Cw

Lime

FIG. 3.8.11 Optimum recovery determined by trading-off the effluent treatment costs and raw materials costs against the costs of separation.

gives a curve which shows the minimum cost at a particular acetone recovery.

Again, the unrecovered material from the separation becomes an effluent that requires treatment before it can be discharged to the environment. Thus, adjusting the raw material cost to the net value involves adding the cost of waste treatment of the unrecovered material. In fact with some separations, such as that between acetone and water, separation is possible to a level that is low enough for discharge without biological treatment.

Figure 3.8.12 shows an example of improving a process by recycling the excess reactant and solvent used in the reaction. Initially, the total waste generated from this process amounts to 0.8 lb/lb of product produced. After the changes, this figure drops to 0.1 lb/lb of product produced, and manufacturing costs drop by more than 20%.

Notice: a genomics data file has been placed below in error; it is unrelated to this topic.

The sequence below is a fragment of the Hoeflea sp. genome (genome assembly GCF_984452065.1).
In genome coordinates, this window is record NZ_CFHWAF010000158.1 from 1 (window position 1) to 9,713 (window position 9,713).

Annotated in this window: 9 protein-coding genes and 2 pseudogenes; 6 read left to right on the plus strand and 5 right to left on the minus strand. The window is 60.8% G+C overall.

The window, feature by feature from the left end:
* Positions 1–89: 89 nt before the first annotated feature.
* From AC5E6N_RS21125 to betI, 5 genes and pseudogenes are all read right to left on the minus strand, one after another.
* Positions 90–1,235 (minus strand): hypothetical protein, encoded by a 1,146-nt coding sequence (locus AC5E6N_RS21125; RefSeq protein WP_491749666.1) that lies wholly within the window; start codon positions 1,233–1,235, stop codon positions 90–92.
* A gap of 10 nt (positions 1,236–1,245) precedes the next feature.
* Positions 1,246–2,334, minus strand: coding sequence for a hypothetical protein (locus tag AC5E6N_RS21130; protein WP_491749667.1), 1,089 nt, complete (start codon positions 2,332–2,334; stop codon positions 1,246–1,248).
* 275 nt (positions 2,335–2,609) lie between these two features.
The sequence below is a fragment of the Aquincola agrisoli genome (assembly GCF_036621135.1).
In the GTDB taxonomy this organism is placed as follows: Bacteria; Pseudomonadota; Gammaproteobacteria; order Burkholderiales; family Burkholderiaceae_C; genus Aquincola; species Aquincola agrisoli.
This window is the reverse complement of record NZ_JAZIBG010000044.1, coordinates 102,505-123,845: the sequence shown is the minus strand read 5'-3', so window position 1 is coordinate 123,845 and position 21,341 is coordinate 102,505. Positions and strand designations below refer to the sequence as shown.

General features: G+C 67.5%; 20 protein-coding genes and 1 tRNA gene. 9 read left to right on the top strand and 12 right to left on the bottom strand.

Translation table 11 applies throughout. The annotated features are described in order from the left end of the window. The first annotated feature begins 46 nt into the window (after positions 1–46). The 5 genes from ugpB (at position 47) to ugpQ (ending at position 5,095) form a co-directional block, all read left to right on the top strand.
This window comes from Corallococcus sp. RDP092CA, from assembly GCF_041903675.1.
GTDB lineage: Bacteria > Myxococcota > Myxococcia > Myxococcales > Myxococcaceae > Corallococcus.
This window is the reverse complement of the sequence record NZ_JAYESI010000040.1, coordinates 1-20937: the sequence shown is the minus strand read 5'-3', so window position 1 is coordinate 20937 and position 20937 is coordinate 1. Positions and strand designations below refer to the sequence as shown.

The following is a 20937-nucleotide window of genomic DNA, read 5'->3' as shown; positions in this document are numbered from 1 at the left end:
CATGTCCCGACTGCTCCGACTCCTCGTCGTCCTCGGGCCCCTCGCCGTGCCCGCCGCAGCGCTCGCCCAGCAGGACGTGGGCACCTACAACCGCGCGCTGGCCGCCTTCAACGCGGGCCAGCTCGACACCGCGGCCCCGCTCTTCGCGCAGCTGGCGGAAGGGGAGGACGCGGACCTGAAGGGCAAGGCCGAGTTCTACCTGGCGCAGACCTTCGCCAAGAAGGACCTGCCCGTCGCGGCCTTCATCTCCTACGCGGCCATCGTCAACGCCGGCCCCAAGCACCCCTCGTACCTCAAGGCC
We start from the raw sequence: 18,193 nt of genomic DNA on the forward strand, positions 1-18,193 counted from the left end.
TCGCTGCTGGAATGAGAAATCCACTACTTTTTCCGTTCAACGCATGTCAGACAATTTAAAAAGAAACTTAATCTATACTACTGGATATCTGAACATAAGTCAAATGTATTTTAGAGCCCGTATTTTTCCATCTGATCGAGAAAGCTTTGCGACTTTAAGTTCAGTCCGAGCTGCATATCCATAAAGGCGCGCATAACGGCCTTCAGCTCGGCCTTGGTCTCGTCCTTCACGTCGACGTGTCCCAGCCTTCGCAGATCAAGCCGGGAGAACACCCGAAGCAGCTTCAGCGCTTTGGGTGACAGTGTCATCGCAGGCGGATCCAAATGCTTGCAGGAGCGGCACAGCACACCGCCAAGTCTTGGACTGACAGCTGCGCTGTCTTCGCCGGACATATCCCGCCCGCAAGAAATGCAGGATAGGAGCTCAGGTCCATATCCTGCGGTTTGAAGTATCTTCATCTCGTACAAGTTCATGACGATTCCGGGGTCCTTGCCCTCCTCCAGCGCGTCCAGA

Product

Solvent

Solvent

Product

FIG. 3.8.12 Changing a process to recycle excess reactants. The change from the process on the left to the process on the right not only slashed the outlet of waste, but also lowered the manufacturing costs significantly.

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